As we mentioned in the last post, the winter months are the perfect time to dream of next year’s garden. We’ve been poring over seed catalogs for the last few months and finally managed to narrow down our seed selections for this year!
Our garden is over 1,200 square feet and growing. There’s simply never enough time or space to grow everything we initially write down. Growing up, I always assumed a tomato was a tomato and corn was corn. Who knew there are hundreds of different varieties?! In fact, when we bought seeds for our first garden, we were so confused because we could not find “green beans” anywhere! Contender, Kentucky Wonder, Fortex, those all sounded nice, but we just wanted green beans. Yeah, unfortunately, that’s a true story.
Well, we finally figured out not all green beans are created equal, and tomatoes are about as diverse as people. Almost all of the vegetables we grow are heirlooms, which basically means they are all-natural. Any vegetables grown by our grandparents were most certainly heirlooms. Below are listed all of the varieties we plan to grow this year. Most varieties are from Baker’s Creek unless there’s an asterisk (*) next to the seed name.
- Chinese Red Noodle
- If anybody would have shown us this purple variety back when we were struggling to find “green beans,” we might have given up all future garden aspirations. Now, this variety is one of our favorites. Not only does the purple color stand out against green foliage, making harvesting much easier, but the fact they can easily grow 12 to 18 inches and still taste great means you get more “bean” for your buck!
- Mammoth Red Mangel
- Mammoth beets are aptly named. We grew several that were over six pounds last year! Plus, our meat rabbits loved them. They ate them like you would an apple, except there’s no core left behind. Supposedly they can reach 20 pounds! Dwight Schrute would be proud.
- Zentaur Fodder
- Cosmic Purple
- We have great hopes for carrots this year, especially this purple variety. Does color matter? Yes, actually. Purple (and blue) produce is packed with powerful antioxidants.
- Danvers 126 Half Long
- De 18 Jours
- The name literally means “18 days.” Radishes aren’t necessarily our favorite garden snack, but it’ll be worth growing these little gems just to see something alive and growing in the garden so soon after planting.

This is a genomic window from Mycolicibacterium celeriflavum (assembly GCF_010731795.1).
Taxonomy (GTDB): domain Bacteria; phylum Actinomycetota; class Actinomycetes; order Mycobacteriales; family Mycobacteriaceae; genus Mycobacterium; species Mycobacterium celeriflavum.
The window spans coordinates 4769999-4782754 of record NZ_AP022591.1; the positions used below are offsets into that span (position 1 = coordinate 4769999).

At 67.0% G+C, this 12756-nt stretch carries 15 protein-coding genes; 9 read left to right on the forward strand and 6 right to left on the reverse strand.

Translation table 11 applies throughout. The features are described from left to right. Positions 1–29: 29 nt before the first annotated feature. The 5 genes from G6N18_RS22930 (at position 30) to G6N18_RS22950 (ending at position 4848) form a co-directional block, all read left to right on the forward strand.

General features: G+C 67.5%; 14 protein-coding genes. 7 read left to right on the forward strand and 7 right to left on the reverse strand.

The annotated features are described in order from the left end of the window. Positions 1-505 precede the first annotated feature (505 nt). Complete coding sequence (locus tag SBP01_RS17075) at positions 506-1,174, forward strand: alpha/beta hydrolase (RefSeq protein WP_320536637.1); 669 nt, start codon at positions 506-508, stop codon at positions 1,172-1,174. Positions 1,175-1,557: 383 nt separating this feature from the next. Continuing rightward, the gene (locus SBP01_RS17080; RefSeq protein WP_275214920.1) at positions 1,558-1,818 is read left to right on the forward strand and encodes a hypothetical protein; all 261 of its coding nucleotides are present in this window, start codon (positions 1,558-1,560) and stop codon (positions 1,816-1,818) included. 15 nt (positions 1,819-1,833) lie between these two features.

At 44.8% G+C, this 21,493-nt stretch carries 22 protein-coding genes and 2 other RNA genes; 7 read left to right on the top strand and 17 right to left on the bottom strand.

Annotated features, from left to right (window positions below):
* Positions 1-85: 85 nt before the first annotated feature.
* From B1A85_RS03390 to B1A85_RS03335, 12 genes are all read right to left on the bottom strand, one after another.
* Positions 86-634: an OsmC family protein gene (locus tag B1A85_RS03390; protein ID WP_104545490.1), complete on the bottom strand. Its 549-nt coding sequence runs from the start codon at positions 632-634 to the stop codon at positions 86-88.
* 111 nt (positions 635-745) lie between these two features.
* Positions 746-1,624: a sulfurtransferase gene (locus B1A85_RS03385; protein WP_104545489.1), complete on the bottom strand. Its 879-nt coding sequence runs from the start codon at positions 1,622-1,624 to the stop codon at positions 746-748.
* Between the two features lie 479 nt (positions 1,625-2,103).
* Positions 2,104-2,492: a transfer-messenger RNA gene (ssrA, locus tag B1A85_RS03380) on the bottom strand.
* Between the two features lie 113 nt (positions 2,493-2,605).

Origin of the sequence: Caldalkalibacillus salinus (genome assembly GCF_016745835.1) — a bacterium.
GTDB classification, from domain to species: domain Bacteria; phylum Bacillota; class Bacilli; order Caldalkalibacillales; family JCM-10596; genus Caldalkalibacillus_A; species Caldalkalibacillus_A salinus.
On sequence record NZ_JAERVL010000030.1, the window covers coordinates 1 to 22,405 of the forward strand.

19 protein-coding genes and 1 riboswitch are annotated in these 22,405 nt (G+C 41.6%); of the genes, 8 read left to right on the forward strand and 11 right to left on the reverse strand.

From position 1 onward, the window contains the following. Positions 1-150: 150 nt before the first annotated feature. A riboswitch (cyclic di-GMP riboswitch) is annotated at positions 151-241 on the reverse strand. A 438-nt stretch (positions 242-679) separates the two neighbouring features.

- Dakota Black Popcorn
- Fresh popcorn has become a requirement in our garden. Last year, our popcorn was just about ready to be harvested when some varmints got to it all!
- Golden Bantam
- Heirloom corn is not quite as sweet as we’re used to in the 21st century, but it is so much healthier than modern corn commonly found in supermarkets. There is a lot more to this debate we may need to discuss in another post.
- Early Xtra-Sweet Hybrid Corn* & Kandy Korn Hybrid Corn*
- These varieties are not heirlooms, but they are still a non-gmo, organic variety. Plus, they’re a bit sweeter than most heirloom varieties.
Our fascination with kale is without a doubt one of our more “crunchy” attributes. Any gardener who has never grown kale does not know what they are missing. It goes great in a salad, (we’ll eat salads with no other greens but kale), is super healthy, and to top it off, is possibly the easiest and most abundant crop we have ever grown.
One of the main reasons we often have salads consisting of nothing but kale is because we haven’t been too successful with growing lettuce. We’re hoping this year will be different.
- Banana Pepper
- Emerald Giant
- Golden Marconi
- We grew this last year with great success. They were heavy producers and had a wonderfully sweet taste.
- Jimmy Nardello
- There is some discrepancy here at Novel Farm about this variety: Chelsea sees them as just another pepper, but I, Dustin, think they are the best tasting pepper I have ever eaten. The taste is not overwhelming, but is very sweet. They are not very abundant and take a long time to mature, but their flavor has earned their place on the Slow Food’s Ark of Taste. I cannot imagine a garden without these guys!
- Black Beauty
- Squash vine borers have officially declared war on our summer squash efforts in past years, but at Novel Farm, we don’t give up without a fight!
- Green Striped Cushaw
- This is another Slow Food’s Ark of Taste variety and our favorite squash. They are resistant to the squash vine borers that gradually take over our summer squash and provide large fruit by the end of the summer. Another garden mainstay!
- Long Island Cheese
- Also on the Slow Food’s Ark of Taste, this was a new variety last year that performed very well.
- Pennsylvania Dutch Crookneck
- Juliet F1*
- This is another variety that is not an heirloom, but their productivity last year was unlike anything we have ever seen!
- Martino’s Roma
- Black Cherry
- This deliciously reliable tomato is another variety we could not imagine our garden without! The thought of eating one of these fresh from the garden on a sunny summer day is enough to make my mouth water.
- Break O Day
- Chadwick Cherry or Camp Joy
- Cherokee Purple
- Another Slow Food’s Ark of Taste variety, this is our favorite slicer. If you’re only familiar with red tomatoes, then you have to try this kind.
- Green Zebra
- Hawaiian Currant
- These tiny tomatoes are the sweetest tasting vegetable we have ever eaten. We did not grow them last year, but after tasting them from a relative’s garden, there will be a special spot in our garden reserved for this gem!
Well, there it is. Our vegetable list changes every year, but there are definitely some varieties that are becoming our favorite. What about you? Are there certain varieties you just have to grow to make your summer complete?